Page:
The Okanagan is working overtime to prepare for floods

The Okanagan is working overtime to prepare for floods

Creeks are being dredged and sandbags are being lined up as the city prepares for potential floods.

Across the Central Okanagan, city crews are working overtime to build up creek banks, organize sandbags and clear waterways in preparation for potential floods.

One of the more noticeable efforts is a City of Kelowna project aimed at deepening Mill Creek, allowing it to more efficiently hold water when the snow on area hillsides inevitably melts.

“We’re dredging at the bottom of the creek,” said Alan Newcombe, the City of Kelowna’s director of infrastructure.

Newcombe explained that the big sheets that are sitting on the beach near the WR Bennett bridge are part of the filtration system.

“Those are geo-tubes. We have a vacuum pump machine near the mouth of the creek and it sucks off the bottom sand and debris and it goes into these tubes,” he said, adding that they allow the water to go back into the lake and the silt stays behind.


They’ve also pulled a couple of shopping carts and bikes from the creek with the dredging effort — though they don’t actually go through the vacuum.

There could be more interesting discoveries in the days ahead.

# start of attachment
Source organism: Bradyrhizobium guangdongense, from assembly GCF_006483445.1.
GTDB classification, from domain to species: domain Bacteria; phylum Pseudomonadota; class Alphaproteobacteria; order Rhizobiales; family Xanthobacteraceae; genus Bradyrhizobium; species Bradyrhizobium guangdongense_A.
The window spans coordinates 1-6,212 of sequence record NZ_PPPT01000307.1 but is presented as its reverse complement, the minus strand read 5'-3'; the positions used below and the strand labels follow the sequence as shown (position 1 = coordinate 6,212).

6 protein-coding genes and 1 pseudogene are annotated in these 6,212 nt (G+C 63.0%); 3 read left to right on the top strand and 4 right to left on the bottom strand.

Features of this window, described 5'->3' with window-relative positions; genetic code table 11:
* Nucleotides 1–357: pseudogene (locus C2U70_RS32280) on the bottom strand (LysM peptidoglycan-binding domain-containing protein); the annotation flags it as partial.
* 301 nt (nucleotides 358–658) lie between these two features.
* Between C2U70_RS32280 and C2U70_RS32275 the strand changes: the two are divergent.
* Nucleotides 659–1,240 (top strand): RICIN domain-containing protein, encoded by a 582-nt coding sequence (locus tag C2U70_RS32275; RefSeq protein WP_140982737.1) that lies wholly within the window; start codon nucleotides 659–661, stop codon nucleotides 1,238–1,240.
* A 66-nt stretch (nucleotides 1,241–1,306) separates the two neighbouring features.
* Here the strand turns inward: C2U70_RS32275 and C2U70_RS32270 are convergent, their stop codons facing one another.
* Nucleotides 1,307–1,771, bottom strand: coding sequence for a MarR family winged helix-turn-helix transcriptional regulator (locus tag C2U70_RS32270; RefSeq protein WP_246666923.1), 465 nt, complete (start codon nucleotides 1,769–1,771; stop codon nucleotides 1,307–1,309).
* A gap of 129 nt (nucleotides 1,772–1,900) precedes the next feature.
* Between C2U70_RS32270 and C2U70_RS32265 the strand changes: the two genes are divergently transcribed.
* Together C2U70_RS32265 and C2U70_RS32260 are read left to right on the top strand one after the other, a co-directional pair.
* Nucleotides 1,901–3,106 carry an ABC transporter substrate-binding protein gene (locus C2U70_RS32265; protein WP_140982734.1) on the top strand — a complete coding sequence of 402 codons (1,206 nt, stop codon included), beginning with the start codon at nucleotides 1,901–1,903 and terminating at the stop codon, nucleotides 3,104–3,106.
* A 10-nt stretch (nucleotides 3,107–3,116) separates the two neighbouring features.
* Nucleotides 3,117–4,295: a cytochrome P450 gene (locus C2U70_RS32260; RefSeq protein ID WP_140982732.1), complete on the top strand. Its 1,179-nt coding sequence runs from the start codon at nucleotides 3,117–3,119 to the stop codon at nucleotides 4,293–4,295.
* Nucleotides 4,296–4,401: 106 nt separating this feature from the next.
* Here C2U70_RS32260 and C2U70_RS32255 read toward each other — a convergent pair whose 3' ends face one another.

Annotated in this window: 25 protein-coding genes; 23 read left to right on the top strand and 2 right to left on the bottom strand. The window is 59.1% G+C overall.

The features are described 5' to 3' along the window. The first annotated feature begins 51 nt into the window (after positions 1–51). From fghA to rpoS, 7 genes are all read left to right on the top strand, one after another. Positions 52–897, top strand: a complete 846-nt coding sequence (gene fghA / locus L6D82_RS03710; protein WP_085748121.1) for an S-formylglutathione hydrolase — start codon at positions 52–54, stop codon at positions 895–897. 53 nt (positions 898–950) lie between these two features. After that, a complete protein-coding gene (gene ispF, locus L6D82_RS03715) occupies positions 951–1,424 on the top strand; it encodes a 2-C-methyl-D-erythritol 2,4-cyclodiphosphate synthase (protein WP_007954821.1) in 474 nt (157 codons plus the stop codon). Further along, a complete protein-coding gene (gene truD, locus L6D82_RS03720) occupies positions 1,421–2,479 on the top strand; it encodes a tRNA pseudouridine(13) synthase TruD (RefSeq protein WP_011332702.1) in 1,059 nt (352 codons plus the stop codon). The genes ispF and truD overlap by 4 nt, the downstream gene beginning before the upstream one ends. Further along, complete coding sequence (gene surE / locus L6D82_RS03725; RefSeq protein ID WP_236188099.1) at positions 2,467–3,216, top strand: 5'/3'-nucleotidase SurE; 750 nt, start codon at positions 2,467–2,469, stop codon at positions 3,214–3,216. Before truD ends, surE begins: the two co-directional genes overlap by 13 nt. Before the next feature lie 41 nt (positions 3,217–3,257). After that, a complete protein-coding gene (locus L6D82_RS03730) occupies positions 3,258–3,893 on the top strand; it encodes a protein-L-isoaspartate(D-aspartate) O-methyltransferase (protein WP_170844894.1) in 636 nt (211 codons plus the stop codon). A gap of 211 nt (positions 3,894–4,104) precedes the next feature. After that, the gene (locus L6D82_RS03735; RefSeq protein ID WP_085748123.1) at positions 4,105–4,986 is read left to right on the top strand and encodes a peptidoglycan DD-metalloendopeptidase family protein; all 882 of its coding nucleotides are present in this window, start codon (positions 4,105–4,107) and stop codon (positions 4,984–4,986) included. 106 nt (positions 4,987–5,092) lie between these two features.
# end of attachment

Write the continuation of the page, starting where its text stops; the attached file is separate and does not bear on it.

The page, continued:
“It’s been a long time since we’ve done anything like this … we haven’t been able to for some time,” said Newcombe.

Permissions from the Ministry of Environment are required for this kind of work and they haven’t been granted in decades.

“What changed was last year we had a significant flood event and it was realized that one of the contributors was a lack of channel capacity,” said Newcombe.

Mill Creek isn’t the only area where flood mitigation measures are being taken as water levels noticeably rise. The Regional District of the Central Okanagan sent out a press release Tuesday assuring area residents that there are no imminent threats of flooding in the Central Okanagan electoral areas.

An isolated overland flooding issue in the Valley of the Sun subdivision that flooded in the past is being monitored. Depending on the weather, the risk of above average creek levels and potential flooding could rise given the higher than average snowpack at the mid and upper elevations, the news release said.

Those living near creeks, streams and low-lying properties that have had flooding issues in the past are reminded that they are responsible for having an emergency plan as well as the tools and equipment necessary to protect their properties from possible flood damage, the release said.

They should monitor water levels and prepare their properties if they have concerns to reduce the risk of damage from potential flooding. You may want to inspect your properties and adjacent culverts/drainage and clear debris to ensure that they will not impede water flow or redirect water to cause flooding on other properties. Before doing any work in and around water courses or sensitive areas within the electoral areas, check with FrontCounter BC, as you may require special authorization or permits.

Sand and sandbags are available for residents who wish to prepare at four RDCO firehalls:

· Ellison Station 61 – 4411 Old Vernon Road

· North Westside Short’s Creek fire hall Station 102 7355 Westside Road North

· Joe Rich Station 51 – 11481 Highway 33 East

· Wilson’s Landing Station 42 – 2396 Westside Road North


The Okanagan is working overtime to prepare for floods